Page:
Since a former Russian double agent and his daughter were poisoned in Britain a week ago, suspicions about Russia’s possible handiwork have run high — except in major Russian news outlets, where fingers point in the other direction.
Sergei Skripal, a former officer in Russia’s military intelligence service GRU who was convicted in Russia of spying for Britain, and his adult daughter were found comatose on March 4 in the English town of Salisbury, where he lived after being freed in a 2010 spy swap.
While in the West, suspicions about who could be responsible have landed on Russia, in that country the response has been very different.
“If you think about it, well, the only ones for whom the poisoning of the ex-GRU colonel is advantageous are the British,” Dimtry Kiselev, one of Russia’s most powerful media figures, said during his Sunday news program.
The British motive? “Simply in order to feed their Russophobia,” Kiselev posited.
Kiselev’s weekly show on state-owned TV channel Rossiya-1, a mixture of admiring coverage of President Vladimir Putin and insinuations of Western deviousness and incompetence, is regarded here primarily as a voice of the Kremlin.
His segment about Skripal was in sync with a reflexive response of Russian officials to attribute nearly all criticism from the West to anti-Russia bias. The sense of Russia as the target of prejudice that unscrupulous politicians work to cultivate is a key element of Putin’s popularity as he seeks a fourth term in a March 4 election.
Former special services agent Mikhail Lyubimov was quoted in Komsomolskaya Pravda, one of Russia’s most popular newspapers, as suggesting Skripal wouldn’t have been worth the trouble of a hit.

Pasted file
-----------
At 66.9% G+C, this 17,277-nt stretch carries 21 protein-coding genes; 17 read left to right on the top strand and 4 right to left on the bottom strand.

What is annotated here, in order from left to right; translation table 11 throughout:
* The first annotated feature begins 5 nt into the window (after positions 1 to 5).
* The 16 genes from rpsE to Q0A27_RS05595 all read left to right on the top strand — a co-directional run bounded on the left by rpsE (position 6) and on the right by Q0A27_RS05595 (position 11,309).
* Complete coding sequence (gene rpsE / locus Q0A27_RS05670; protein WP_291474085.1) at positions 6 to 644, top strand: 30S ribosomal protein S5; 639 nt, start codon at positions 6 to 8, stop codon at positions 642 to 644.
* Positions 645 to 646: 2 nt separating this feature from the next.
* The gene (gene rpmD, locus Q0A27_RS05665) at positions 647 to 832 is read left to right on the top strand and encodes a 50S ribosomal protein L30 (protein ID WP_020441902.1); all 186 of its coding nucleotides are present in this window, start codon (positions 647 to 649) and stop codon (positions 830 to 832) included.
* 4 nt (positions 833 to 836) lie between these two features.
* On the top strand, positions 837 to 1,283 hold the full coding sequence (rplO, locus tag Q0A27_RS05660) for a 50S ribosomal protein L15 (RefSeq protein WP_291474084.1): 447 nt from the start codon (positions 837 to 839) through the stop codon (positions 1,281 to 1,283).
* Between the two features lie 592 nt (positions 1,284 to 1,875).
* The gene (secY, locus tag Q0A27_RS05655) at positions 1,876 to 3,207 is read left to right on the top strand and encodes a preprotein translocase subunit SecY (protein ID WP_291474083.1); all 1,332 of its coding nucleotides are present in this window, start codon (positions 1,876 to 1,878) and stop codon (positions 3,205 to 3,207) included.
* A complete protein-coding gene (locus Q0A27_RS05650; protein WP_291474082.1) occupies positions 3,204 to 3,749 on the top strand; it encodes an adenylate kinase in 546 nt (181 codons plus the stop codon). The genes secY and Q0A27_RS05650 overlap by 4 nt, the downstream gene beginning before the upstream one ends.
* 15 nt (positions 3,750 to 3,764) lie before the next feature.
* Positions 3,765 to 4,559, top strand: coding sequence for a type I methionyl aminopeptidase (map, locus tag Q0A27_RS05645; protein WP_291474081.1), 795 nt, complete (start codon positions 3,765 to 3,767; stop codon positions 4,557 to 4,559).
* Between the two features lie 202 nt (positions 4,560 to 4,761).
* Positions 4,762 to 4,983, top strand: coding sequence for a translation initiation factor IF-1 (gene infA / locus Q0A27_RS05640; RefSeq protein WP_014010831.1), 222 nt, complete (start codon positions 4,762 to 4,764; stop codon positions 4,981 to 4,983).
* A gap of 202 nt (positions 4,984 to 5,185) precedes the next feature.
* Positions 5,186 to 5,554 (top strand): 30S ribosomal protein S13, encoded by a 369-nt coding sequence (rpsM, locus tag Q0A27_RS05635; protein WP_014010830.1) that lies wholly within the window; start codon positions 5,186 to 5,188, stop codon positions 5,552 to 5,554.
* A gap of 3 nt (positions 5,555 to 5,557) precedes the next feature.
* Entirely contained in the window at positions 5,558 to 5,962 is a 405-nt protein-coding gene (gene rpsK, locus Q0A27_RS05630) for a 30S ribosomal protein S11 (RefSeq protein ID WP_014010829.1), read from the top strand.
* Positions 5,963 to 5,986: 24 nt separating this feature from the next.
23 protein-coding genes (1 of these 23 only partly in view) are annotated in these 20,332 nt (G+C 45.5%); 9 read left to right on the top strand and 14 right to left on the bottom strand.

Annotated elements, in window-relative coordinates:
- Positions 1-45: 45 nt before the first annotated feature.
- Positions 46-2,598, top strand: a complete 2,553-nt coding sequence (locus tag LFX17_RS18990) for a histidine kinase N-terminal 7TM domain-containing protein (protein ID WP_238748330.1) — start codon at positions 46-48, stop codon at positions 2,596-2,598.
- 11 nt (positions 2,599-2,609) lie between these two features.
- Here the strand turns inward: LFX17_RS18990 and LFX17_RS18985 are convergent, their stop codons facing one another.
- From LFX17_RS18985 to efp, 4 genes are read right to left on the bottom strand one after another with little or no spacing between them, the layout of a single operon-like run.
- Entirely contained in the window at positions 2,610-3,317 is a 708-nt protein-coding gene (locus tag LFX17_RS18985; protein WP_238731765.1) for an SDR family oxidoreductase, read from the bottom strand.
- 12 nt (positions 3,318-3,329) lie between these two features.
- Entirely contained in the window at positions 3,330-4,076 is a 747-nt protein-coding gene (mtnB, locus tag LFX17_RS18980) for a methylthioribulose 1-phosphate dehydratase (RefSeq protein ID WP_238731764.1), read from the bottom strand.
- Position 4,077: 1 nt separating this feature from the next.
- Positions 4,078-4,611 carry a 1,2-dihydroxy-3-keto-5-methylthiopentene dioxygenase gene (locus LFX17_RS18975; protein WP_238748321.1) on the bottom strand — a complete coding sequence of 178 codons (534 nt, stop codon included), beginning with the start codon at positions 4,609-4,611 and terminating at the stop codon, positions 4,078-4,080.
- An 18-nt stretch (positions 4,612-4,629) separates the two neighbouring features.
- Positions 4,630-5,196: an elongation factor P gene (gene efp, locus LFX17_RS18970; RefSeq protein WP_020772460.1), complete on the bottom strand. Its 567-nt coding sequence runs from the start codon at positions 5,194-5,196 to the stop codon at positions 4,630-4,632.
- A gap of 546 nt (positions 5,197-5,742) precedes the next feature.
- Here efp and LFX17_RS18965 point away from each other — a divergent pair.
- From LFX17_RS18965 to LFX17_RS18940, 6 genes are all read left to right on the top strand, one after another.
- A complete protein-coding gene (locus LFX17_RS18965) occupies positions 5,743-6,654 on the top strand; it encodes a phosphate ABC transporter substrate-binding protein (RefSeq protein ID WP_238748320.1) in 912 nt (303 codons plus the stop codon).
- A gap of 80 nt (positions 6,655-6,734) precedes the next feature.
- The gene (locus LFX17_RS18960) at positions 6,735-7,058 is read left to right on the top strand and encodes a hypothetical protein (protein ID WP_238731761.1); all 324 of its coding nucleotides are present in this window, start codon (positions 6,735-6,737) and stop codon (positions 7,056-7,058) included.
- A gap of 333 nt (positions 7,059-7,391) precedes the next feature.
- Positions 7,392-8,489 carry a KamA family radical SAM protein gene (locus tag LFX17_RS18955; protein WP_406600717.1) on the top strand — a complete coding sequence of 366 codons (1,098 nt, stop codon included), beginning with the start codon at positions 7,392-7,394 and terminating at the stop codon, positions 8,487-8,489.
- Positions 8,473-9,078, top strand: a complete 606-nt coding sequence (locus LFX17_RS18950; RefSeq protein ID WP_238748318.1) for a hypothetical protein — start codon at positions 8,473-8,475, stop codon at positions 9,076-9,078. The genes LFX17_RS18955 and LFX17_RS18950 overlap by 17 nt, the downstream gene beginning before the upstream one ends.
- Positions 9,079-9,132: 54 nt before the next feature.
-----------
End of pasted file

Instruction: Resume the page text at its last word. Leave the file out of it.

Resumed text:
“Skripal was sent to the West in a swap; that means he’s absolutely uninteresting to us. He’s a small-fry,” Lyubimov said.
Komsomolskaya Pravda struck an almost facetious tone in the story.
“In Foggy Albion, the latest spy scandal with anti-Russian tones has ripened,” it began. The article included a colorful Russian idiom for unfair accusations in a line that read, “It’s obvious that, following the old tradition, all dogs will be hung on Moscow.”
Russian media aimed at foreign readers have adopted the same tone of resentment and mockery as news outlets for domestic audiences.
“The British are well-known for their dramatic flair when it comes to stories of Cold War espionage and murder mystery. Think Ian Fleming, John Le Carre and Agatha Christie,” said a commentary on Sputnik News, a state-run English-language news site.
“But this week’s episode of a former Russian spy being poisoned on a public park bench in a quaint English town has suspiciously a tad too much drama about it.”
On Sunday, Kiselev suggested a possible connection between the poisonings in Salisbury, which British officials said resulted from exposure to an unspecified nerve agent, and international soccer’s upcoming World Cup tournament. Russia winning the right to host the competition that runs from mid-June until mid-July is one of the accomplishments Putin can point to in his re-election campaign.
Kiselev suggested the poisoning could be a “special operation” aimed at justifying a boycott of the tournament.
Skripal wasn’t much use to Britain as an exposed ex-spy, but “as someone who’s been poisoned, who is ill, he’s very useful,” Kiselev said.
The program included an on-the-ground report from Britain. The reporter noted that Salisbury, the town where Skripal was lived and fell sick, is about a 20-minute drive from the Porton Down laboratories where Britain developed chemical and bacteriological agents.
“But in the British press and special services, there is no suspicion” of any British involvement, said reporter Alexander Khabarov.
On another state television station, Channel One, anchorman Kirill Klemeinov began a report on the case balefully. He had a public service warning, Klemeinov said, for anyone who dreamed of a career that followed in Skripal’s footsteps.
“The profession of a traitor is one of the most dangerous in the world,” he said. “It’s very rare that those who chose it have lived in peace until a ripe old age.
“Alcoholism, drug addiction, stress and depression are inevitable professional illnesses of a traitor, resulting in heart attacks and even suicide,” Klemeinov said.